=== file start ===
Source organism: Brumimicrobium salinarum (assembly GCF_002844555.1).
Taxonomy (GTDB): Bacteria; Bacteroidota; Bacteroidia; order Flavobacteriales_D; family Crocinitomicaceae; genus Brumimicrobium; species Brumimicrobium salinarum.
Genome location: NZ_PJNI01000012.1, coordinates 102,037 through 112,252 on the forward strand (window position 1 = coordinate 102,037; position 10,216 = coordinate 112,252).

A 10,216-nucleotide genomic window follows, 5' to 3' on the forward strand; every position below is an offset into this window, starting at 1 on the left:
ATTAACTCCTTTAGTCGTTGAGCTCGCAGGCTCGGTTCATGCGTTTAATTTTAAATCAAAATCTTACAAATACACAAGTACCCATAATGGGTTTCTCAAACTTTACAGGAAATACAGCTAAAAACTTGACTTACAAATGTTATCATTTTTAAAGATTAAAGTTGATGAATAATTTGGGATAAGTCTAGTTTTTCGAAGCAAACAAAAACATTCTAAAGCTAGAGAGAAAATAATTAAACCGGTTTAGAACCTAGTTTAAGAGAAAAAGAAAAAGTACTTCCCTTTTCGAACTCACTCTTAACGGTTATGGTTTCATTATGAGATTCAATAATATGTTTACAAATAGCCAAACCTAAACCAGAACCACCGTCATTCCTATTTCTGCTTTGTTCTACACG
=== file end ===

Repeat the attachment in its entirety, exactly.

Source organism: Brumimicrobium salinarum (assembly GCF_002844555.1).
Taxonomy (GTDB): Bacteria; Bacteroidota; Bacteroidia; order Flavobacteriales_D; family Crocinitomicaceae; genus Brumimicrobium; species Brumimicrobium salinarum.
Genome location: NZ_PJNI01000012.1, coordinates 102,037 through 112,252 on the forward strand (window position 1 = coordinate 102,037; position 10,216 = coordinate 112,252).

A 10,216-nucleotide genomic window follows, 5' to 3' on the forward strand; every position below is an offset into this window, starting at 1 on the left:
ATTAACTCCTTTAGTCGTTGAGCTCGCAGGCTCGGTTCATGCGTTTAATTTTAAATCAAAATCTTACAAATACACAAGTACCCATAATGGGTTTCTCAAACTTTACAGGAAATACAGCTAAAAACTTGACTTACAAATGTTATCATTTTTAAAGATTAAAGTTGATGAATAATTTGGGATAAGTCTAGTTTTTCGAAGCAAACAAAAACATTCTAAAGCTAGAGAGAAAATAATTAAACCGGTTTAGAACCTAGTTTAAGAGAAAAAGAAAAAGTACTTCCCTTTTCGAACTCACTCTTAACGGTTATGGTTTCATTATGAGATTCAATAATATGTTTACAAATAGCCAAACCTAAACCAGAACCACCGTCATTCCTATTTCTGCTTTGTTCTACACG